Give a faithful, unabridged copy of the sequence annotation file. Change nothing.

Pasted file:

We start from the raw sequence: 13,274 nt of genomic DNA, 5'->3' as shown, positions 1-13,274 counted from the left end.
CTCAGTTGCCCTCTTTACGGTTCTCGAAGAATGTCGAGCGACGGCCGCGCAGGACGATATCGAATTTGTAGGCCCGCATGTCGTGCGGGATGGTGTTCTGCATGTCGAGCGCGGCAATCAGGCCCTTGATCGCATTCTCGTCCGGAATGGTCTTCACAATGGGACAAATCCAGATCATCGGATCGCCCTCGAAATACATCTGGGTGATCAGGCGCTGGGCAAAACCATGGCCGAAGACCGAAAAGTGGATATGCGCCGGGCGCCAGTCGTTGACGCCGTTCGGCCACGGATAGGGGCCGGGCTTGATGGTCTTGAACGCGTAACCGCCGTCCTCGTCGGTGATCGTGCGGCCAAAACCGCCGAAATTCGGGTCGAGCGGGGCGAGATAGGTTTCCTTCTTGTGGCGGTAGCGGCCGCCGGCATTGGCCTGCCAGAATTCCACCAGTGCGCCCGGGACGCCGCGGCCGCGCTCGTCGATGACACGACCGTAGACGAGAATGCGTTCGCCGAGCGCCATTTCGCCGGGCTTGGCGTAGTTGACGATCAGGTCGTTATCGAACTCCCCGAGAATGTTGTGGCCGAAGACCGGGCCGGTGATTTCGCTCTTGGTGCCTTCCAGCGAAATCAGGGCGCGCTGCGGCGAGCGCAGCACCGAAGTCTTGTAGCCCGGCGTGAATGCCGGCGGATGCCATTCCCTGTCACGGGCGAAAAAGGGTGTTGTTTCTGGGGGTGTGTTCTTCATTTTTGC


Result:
We start from the raw sequence: 13,274 nt of genomic DNA, 5'->3' as shown, positions 1-13,274 counted from the left end.
CTCAGTTGCCCTCTTTACGGTTCTCGAAGAATGTCGAGCGACGGCCGCGCAGGACGATATCGAATTTGTAGGCCCGCATGTCGTGCGGGATGGTGTTCTGCATGTCGAGCGCGGCAATCAGGCCCTTGATCGCATTCTCGTCCGGAATGGTCTTCACAATGGGACAAATCCAGATCATCGGATCGCCCTCGAAATACATCTGGGTGATCAGGCGCTGGGCAAAACCATGGCCGAAGACCGAAAAGTGGATATGCGCCGGGCGCCAGTCGTTGACGCCGTTCGGCCACGGATAGGGGCCGGGCTTGATGGTCTTGAACGCGTAACCGCCGTCCTCGTCGGTGATCGTGCGGCCAAAACCGCCGAAATTCGGGTCGAGCGGGGCGAGATAGGTTTCCTTCTTGTGGCGGTAGCGGCCGCCGGCATTGGCCTGCCAGAATTCCACCAGTGCGCCCGGGACGCCGCGGCCGCGCTCGTCGATGACACGACCGTAGACGAGAATGCGTTCGCCGAGCGCCATTTCGCCGGGCTTGGCGTAGTTGACGATCAGGTCGTTATCGAACTCCCCGAGAATGTTGTGGCCGAAGACCGGGCCGGTGATTTCGCTCTTGGTGCCTTCCAGCGAAATCAGGGCGCGCTGCGGCGAGCGCAGCACCGAAGTCTTGTAGCCCGGCGTGAATGCCGGCGGATGCCATTCCCTGTCACGGGCGAAAAAGGGTGTTGTTTCTGGGGGTGTGTTCTTCATTTTTGC